In the U.S., thujone levels in absinthe are capped at 10 milligrams per liter, while absinthe in Europe may have 35 milligrams per liter. Modern science has estimated that a person drinking absinthe would die from alcohol poisoning long before he or she were affected by the thujone. And there is no evidence at all that thujone can cause hallucinations, even in high doses. We now know that properly manufactured absinthe — an anise-flavored, alcoholic drink — is no more dangerous than any other properly prepared liquor.
The chemical that’s taken all the blame for absinthe’s hallucinogenic reputation is called thujone, which is a component of wormwood. In very high doses, thujone can be toxic. It is a GABA (Gamma-aminobutyric acid) inhibitor, meaning it blocks GABA receptors in the brain, which can cause convulsions if you ingest enough of it. It occurs naturally in many foods, but never in doses high enough to hurt you. And there’s not enough thujone in absinthe to hurt you, either. By the end of the distillation process, there is very little thujone left in the product.
Traditional absinthe is made of anise, fennel and wormwood (a plant), and various recipes add other herbs and flowers to the mix. The anise, fennel and wormwood are soaked in alcohol, and the mixture is then distilled. The distillation process causes the herbal oils and the alcohol to evaporate, separating from the water and bitter essences released by the herbs. The fennel, anise and wormwood oils then recondense with the alcohol in a cooling area, and the distiller dilutes the resulting liquid down to whatever proof the absinthe is supposed to be (based on brand variations or regional laws). At this point, the absinthe is clear; many manufacturers add herbs to the mixture after distillation to get the classic green color from their chlorophyll.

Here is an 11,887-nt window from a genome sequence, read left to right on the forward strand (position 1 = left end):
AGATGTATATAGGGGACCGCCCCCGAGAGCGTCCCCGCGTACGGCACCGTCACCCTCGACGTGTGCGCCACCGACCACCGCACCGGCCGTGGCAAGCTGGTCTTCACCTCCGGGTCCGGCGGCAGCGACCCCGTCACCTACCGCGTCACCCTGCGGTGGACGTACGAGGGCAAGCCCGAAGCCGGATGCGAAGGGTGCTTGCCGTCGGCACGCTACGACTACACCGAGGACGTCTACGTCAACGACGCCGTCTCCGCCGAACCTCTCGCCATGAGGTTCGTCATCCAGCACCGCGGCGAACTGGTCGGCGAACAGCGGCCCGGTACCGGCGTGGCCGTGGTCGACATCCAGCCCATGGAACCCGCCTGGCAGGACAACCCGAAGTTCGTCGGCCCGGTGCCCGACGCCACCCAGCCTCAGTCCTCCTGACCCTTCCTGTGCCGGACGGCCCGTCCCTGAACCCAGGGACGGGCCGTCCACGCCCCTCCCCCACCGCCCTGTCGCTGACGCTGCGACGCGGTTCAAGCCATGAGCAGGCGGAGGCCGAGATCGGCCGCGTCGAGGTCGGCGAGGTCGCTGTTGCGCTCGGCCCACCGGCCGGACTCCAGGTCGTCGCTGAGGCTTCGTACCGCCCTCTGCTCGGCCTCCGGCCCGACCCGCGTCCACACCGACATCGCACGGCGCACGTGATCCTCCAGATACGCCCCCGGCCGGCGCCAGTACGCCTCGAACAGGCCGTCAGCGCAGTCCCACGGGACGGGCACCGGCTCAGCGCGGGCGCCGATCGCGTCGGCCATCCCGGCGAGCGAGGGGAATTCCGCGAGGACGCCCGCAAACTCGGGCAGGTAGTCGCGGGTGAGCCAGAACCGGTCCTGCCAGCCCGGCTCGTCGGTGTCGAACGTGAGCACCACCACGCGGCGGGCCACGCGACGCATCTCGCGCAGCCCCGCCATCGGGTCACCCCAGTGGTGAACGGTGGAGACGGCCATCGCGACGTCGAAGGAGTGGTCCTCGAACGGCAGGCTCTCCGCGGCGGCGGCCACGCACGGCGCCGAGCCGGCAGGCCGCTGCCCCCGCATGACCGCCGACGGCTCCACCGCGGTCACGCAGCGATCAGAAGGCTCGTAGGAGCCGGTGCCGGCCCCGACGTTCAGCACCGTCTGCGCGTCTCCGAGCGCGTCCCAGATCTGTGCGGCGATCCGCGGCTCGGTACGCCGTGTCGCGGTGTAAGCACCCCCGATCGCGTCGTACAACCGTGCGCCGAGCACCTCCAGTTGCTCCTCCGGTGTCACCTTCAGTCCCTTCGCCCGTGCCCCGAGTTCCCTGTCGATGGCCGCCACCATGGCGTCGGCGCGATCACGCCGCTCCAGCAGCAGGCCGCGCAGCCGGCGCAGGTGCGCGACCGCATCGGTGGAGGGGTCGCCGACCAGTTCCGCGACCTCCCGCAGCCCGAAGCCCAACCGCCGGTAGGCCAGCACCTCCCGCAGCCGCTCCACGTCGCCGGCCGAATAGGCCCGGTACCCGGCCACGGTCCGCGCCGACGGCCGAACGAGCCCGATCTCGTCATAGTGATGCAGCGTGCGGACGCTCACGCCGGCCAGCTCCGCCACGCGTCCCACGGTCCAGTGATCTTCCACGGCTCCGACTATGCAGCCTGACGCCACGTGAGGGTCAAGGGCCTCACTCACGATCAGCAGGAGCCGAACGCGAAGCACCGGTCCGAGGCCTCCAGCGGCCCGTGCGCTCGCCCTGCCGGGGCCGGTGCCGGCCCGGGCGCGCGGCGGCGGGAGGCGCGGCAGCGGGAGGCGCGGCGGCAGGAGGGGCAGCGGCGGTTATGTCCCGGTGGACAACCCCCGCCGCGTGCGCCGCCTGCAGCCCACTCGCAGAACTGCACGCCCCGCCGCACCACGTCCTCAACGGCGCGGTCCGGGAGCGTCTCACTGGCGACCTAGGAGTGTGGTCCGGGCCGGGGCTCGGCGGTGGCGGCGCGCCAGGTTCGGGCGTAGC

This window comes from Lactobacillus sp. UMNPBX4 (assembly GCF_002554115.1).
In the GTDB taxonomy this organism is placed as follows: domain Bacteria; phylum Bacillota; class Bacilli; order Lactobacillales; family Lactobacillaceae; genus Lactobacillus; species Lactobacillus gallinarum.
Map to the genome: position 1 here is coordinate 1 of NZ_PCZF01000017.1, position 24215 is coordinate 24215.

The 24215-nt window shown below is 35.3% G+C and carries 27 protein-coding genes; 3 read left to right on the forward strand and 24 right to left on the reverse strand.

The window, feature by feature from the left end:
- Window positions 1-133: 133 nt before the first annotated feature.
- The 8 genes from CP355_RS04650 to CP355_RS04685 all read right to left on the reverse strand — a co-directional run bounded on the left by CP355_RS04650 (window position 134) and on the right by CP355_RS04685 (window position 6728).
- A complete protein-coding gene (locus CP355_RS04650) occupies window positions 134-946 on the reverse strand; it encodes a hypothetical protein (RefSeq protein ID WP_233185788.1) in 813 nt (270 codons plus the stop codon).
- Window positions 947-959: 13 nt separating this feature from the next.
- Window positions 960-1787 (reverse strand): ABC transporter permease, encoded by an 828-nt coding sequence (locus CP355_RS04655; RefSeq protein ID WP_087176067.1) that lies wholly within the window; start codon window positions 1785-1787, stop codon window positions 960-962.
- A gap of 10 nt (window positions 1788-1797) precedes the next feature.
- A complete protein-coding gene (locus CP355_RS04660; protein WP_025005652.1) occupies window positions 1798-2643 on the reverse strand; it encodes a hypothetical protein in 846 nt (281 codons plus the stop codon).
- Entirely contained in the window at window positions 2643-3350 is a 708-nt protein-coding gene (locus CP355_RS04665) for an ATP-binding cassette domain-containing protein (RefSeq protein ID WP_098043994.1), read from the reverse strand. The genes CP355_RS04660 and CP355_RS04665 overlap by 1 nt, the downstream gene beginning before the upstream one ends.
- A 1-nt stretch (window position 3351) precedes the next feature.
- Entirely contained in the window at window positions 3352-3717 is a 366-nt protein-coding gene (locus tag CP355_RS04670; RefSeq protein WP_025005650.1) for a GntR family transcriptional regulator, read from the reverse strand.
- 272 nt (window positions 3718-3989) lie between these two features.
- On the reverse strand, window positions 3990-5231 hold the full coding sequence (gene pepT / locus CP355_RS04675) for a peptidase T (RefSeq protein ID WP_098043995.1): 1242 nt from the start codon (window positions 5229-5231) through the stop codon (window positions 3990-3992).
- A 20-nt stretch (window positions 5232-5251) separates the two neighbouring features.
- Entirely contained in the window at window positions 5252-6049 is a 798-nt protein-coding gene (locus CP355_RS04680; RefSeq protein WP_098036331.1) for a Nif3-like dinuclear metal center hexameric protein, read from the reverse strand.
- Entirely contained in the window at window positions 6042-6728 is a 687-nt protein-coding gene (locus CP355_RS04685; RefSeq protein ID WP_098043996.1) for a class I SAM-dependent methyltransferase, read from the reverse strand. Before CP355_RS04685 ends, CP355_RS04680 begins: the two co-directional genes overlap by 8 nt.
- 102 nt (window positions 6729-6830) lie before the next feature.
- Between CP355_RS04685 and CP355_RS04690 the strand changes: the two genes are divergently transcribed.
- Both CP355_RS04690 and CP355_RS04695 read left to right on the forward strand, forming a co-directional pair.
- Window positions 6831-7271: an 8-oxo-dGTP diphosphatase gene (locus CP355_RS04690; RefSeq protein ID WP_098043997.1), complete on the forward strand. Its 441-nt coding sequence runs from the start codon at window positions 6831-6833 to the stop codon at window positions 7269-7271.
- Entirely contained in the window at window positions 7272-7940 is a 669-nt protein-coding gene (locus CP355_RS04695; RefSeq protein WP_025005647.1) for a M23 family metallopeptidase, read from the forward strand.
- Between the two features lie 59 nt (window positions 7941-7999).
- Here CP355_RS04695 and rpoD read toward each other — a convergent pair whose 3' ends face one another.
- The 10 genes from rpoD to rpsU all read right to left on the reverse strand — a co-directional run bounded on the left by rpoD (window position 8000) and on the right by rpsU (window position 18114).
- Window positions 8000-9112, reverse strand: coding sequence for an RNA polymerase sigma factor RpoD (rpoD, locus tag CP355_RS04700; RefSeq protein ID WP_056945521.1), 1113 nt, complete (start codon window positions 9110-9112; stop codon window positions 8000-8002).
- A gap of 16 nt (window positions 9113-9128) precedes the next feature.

What about the tales of hallucinations, Oscar Wilde and his tulips, family massacres and instant death? Not absinthe’s fault, technically speaking. Absinthe does have a very high alcohol content — anywhere between 55 and 75 percent alcohol by volume, which equates to about 110 to 144 proof. It makes whiskey’s standard 40 percent (80 proof) seem like child’s play, which is why absinthe is supposed to be diluted. Absinthe is not a hallucinogen; rather its alcohol content and herbal flavor set it apart from other liquors.